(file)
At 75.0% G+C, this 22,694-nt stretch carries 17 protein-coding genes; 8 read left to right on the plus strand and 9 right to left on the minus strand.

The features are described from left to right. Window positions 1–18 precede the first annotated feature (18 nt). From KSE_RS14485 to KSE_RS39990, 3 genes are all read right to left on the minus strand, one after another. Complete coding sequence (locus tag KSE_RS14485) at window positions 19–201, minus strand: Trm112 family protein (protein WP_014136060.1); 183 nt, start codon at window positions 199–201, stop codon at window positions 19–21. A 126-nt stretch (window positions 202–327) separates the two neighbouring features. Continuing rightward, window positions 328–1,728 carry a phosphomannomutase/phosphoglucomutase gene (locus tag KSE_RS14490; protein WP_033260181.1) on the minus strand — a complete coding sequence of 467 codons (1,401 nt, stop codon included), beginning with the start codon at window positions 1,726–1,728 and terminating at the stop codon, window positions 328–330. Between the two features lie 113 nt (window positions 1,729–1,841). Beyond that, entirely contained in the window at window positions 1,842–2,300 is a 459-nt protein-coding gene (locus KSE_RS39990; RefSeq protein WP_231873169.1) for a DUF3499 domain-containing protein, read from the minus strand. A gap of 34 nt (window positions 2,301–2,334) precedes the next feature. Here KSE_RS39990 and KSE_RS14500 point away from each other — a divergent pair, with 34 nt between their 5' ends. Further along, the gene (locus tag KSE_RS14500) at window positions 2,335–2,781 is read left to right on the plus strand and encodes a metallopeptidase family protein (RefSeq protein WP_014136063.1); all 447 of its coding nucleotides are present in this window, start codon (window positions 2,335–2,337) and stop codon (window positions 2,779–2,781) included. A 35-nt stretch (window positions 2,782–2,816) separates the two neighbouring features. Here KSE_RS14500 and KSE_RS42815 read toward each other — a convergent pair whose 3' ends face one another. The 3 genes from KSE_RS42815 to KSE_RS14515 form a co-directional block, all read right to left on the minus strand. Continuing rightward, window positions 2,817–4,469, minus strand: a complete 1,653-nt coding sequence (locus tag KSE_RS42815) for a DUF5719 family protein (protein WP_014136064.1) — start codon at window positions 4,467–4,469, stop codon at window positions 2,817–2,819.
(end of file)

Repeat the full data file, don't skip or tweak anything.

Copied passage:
At 75.0% G+C, this 22,694-nt stretch carries 17 protein-coding genes; 8 read left to right on the plus strand and 9 right to left on the minus strand.

The features are described from left to right. Window positions 1–18 precede the first annotated feature (18 nt). From KSE_RS14485 to KSE_RS39990, 3 genes are all read right to left on the minus strand, one after another. Complete coding sequence (locus tag KSE_RS14485) at window positions 19–201, minus strand: Trm112 family protein (protein WP_014136060.1); 183 nt, start codon at window positions 199–201, stop codon at window positions 19–21. A 126-nt stretch (window positions 202–327) separates the two neighbouring features. Continuing rightward, window positions 328–1,728 carry a phosphomannomutase/phosphoglucomutase gene (locus tag KSE_RS14490; protein WP_033260181.1) on the minus strand — a complete coding sequence of 467 codons (1,401 nt, stop codon included), beginning with the start codon at window positions 1,726–1,728 and terminating at the stop codon, window positions 328–330. Between the two features lie 113 nt (window positions 1,729–1,841). Beyond that, entirely contained in the window at window positions 1,842–2,300 is a 459-nt protein-coding gene (locus KSE_RS39990; RefSeq protein WP_231873169.1) for a DUF3499 domain-containing protein, read from the minus strand. A gap of 34 nt (window positions 2,301–2,334) precedes the next feature. Here KSE_RS39990 and KSE_RS14500 point away from each other — a divergent pair, with 34 nt between their 5' ends. Further along, the gene (locus tag KSE_RS14500) at window positions 2,335–2,781 is read left to right on the plus strand and encodes a metallopeptidase family protein (RefSeq protein WP_014136063.1); all 447 of its coding nucleotides are present in this window, start codon (window positions 2,335–2,337) and stop codon (window positions 2,779–2,781) included. A 35-nt stretch (window positions 2,782–2,816) separates the two neighbouring features. Here KSE_RS14500 and KSE_RS42815 read toward each other — a convergent pair whose 3' ends face one another. The 3 genes from KSE_RS42815 to KSE_RS14515 form a co-directional block, all read right to left on the minus strand. Continuing rightward, window positions 2,817–4,469, minus strand: a complete 1,653-nt coding sequence (locus tag KSE_RS42815) for a DUF5719 family protein (protein WP_014136064.1) — start codon at window positions 4,467–4,469, stop codon at window positions 2,817–2,819.